“Last weekend we heard the very sad news that the world had lost Bobby Charlton. I was very privileged to have met him twice. He was every bit the true gentleman, warm and humble, as the many public tributes have described. The first time we met was in 1992 when I was working in Singapore. The extracts below are taken from a company magazine which told the story:”
Brian Burgess, former BU Chair, 2002 to 2007 and Brentford FC director, 2006 and 2007, thought he was dreaming when he was asked to play in a team alongside a number of former World Cup stars including England heroes Bobby Charlton, Martin Peters and Geoff Hurst back in 1992.
Brian who is standing third from the right on the back row of this international veterans team, was then “Global Gas” area manager in Singapore. “If it wasn’t for the photographs, I would be sure I had been dreaming – except, of course, had I been dreaming, I would have scored a hat-trick,” said Brian. Brian received the surprise offer from Bobby Charlton – whose soccer schools in the UK were sponsored by BG who called in to see the new Global Gas office in Singapore.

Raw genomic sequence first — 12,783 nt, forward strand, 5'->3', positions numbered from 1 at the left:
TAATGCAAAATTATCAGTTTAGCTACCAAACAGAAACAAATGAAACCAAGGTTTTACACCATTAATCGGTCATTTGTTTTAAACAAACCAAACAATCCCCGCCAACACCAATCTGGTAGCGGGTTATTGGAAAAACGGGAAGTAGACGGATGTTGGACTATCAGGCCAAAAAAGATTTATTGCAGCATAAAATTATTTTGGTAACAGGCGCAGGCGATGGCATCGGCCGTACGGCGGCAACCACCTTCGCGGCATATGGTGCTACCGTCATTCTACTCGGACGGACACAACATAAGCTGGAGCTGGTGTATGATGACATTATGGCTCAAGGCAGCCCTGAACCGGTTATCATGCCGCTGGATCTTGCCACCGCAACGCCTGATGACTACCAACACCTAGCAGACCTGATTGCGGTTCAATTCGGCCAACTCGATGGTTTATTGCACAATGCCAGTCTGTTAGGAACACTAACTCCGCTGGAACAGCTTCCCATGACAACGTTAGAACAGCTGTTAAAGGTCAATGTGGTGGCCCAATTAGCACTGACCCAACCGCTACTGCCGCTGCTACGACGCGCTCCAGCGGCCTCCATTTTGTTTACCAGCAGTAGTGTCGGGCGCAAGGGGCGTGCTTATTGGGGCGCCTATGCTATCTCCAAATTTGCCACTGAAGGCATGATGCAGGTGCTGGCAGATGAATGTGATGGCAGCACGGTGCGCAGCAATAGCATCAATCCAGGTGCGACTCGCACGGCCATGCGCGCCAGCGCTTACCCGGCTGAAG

Bobby was there for a charity match and for the Singapore Cricket Club veterans seven-a-side soccer tournament. His team of ex-International Euro-All Stars were short of a second substitute and when Bobby heard that Brian still played soccer in a veterans’ league at home, he asked him to join the squad.
“My football boots were still in transit from England, so he gave me a new pair from the sponsors,” said Brian. “The tournament took place over two days. I played one game in the qualifying league on the first day, when ex-Dutch international, Rene Van de Kerhkok, rested a muscle strain.
“It was a marvellous experience to be in the same team as Pat Jennings, Martin Peters, Geoff Hurst, Gerry Armstrong, Tony Woodcock and Bobby Charlton himself”.
The team went on to win the tournament, watched by a crowd of about 4,000.
Brian received a winner’s medal and some wonderful autographs and he kept his new boots!
“About 10 years later we met at a non-matchday event at Macclesfield Football Club, where I was among the guests attending the launch of a community project “Its a Goal” set up to help young men dealing with depression. This was a very early, innovative, example of clubs using the power of football to reach vulnerable people in local communities. Bobby Charlton believed in such projects and was happy to support them in his quiet, unassuming way.